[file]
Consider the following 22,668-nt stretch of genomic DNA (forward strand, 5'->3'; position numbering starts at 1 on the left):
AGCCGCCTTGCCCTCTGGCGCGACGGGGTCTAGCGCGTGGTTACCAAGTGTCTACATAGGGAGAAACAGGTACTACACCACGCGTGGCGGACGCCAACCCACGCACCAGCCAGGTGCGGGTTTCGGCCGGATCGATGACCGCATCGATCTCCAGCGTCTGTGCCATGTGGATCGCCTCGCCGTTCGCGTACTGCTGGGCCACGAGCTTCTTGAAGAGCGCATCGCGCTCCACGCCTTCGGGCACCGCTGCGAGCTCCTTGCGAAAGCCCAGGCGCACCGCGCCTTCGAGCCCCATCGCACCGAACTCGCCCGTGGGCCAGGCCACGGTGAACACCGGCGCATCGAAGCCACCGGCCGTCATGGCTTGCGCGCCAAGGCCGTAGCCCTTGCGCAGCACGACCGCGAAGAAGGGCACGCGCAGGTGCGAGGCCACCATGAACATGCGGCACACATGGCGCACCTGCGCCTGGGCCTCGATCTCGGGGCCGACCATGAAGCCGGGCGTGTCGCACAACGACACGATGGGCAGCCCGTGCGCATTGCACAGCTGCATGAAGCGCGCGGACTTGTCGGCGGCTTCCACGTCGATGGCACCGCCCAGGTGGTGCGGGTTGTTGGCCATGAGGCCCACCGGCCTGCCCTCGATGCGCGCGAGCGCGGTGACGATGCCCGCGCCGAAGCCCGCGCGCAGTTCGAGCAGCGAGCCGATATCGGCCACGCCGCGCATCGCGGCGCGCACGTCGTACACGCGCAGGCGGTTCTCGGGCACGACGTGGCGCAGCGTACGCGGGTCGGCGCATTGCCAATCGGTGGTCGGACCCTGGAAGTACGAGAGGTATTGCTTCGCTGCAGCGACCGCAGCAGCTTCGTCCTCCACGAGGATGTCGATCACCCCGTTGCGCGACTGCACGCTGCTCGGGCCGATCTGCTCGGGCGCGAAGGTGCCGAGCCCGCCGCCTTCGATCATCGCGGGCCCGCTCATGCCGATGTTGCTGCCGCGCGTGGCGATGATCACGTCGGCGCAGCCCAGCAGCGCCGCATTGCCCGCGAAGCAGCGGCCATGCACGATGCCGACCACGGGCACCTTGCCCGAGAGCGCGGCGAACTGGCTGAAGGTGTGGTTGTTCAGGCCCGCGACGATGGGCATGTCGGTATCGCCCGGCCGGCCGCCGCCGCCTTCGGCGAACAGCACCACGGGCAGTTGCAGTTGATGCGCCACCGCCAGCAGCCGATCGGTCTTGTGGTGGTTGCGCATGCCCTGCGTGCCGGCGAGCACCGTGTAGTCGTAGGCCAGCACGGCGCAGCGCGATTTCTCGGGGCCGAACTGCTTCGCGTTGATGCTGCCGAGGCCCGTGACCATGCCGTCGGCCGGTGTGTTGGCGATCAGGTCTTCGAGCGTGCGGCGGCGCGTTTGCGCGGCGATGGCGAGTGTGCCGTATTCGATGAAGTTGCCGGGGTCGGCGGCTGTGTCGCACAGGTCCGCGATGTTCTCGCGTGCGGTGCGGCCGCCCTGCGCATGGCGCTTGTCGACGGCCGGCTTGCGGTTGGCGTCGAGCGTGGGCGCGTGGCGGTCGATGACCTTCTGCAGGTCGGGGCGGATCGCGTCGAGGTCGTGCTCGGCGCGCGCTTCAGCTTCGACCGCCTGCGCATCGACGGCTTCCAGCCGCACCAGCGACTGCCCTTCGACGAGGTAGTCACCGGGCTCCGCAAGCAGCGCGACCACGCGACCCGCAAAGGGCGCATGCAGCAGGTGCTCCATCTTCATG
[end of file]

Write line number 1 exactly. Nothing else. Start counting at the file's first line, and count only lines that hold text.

Consider the following 22,668-nt stretch of genomic DNA (forward strand, 5'->3'; position numbering starts at 1 on the left):